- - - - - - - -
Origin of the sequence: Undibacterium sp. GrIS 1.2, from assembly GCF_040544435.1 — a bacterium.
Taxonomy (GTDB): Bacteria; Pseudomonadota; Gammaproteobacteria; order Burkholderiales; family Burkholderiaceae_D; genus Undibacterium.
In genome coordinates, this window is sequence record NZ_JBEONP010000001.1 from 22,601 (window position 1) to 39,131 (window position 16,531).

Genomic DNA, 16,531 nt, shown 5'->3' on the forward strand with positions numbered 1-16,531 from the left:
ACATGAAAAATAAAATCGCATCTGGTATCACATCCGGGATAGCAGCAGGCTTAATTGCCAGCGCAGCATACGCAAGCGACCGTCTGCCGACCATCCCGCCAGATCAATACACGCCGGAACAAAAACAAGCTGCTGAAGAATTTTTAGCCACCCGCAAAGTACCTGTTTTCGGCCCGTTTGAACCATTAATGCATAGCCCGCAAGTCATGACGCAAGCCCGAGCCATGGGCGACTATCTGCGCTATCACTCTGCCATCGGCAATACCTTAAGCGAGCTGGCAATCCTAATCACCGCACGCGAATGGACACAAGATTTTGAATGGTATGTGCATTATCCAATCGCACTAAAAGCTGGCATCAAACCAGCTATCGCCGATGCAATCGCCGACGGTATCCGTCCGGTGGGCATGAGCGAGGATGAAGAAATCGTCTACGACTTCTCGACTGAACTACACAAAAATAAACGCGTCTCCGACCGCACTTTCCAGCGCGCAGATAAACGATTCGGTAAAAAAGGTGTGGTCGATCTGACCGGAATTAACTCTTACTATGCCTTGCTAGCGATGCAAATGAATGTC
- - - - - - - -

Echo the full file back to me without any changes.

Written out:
Origin of the sequence: Undibacterium sp. GrIS 1.2, from assembly GCF_040544435.1 — a bacterium.
Taxonomy (GTDB): Bacteria; Pseudomonadota; Gammaproteobacteria; order Burkholderiales; family Burkholderiaceae_D; genus Undibacterium.
In genome coordinates, this window is sequence record NZ_JBEONP010000001.1 from 22,601 (window position 1) to 39,131 (window position 16,531).

Genomic DNA, 16,531 nt, shown 5'->3' on the forward strand with positions numbered 1-16,531 from the left:
ACATGAAAAATAAAATCGCATCTGGTATCACATCCGGGATAGCAGCAGGCTTAATTGCCAGCGCAGCATACGCAAGCGACCGTCTGCCGACCATCCCGCCAGATCAATACACGCCGGAACAAAAACAAGCTGCTGAAGAATTTTTAGCCACCCGCAAAGTACCTGTTTTCGGCCCGTTTGAACCATTAATGCATAGCCCGCAAGTCATGACGCAAGCCCGAGCCATGGGCGACTATCTGCGCTATCACTCTGCCATCGGCAATACCTTAAGCGAGCTGGCAATCCTAATCACCGCACGCGAATGGACACAAGATTTTGAATGGTATGTGCATTATCCAATCGCACTAAAAGCTGGCATCAAACCAGCTATCGCCGATGCAATCGCCGACGGTATCCGTCCGGTGGGCATGAGCGAGGATGAAGAAATCGTCTACGACTTCTCGACTGAACTACACAAAAATAAACGCGTCTCCGACCGCACTTTCCAGCGCGCAGATAAACGATTCGGTAAAAAAGGTGTGGTCGATCTGACCGGAATTAACTCTTACTATGCCTTGCTAGCGATGCAAATGAATGTC